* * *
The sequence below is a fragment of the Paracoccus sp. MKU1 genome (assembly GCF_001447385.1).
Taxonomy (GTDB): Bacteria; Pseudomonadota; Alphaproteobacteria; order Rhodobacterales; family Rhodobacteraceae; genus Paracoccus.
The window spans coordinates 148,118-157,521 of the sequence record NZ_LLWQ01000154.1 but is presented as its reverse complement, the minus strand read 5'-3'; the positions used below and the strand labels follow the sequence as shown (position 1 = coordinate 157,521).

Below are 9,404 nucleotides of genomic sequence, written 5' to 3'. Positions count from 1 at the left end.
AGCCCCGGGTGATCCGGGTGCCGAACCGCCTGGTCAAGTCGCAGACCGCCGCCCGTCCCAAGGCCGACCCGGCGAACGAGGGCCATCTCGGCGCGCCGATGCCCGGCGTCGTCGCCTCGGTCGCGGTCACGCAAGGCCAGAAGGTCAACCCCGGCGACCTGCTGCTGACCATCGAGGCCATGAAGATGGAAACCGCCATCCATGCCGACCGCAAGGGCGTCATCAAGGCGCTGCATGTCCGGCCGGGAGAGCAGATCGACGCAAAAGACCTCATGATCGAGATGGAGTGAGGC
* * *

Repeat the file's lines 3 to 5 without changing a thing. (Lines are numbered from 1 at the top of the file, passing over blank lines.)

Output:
The window spans coordinates 148,118-157,521 of the sequence record NZ_LLWQ01000154.1 but is presented as its reverse complement, the minus strand read 5'-3'; the positions used below and the strand labels follow the sequence as shown (position 1 = coordinate 157,521).

Below are 9,404 nucleotides of genomic sequence, written 5' to 3'. Positions count from 1 at the left end.
AGCCCCGGGTGATCCGGGTGCCGAACCGCCTGGTCAAGTCGCAGACCGCCGCCCGTCCCAAGGCCGACCCGGCGAACGAGGGCCATCTCGGCGCGCCGATGCCCGGCGTCGTCGCCTCGGTCGCGGTCACGCAAGGCCAGAAGGTCAACCCCGGCGACCTGCTGCTGACCATCGAGGCCATGAAGATGGAAACCGCCATCCATGCCGACCGCAAGGGCGTCATCAAGGCGCTGCATGTCCGGCCGGGAGAGCAGATCGACGCAAAAGACCTCATGATCGAGATGGAGTGAGGC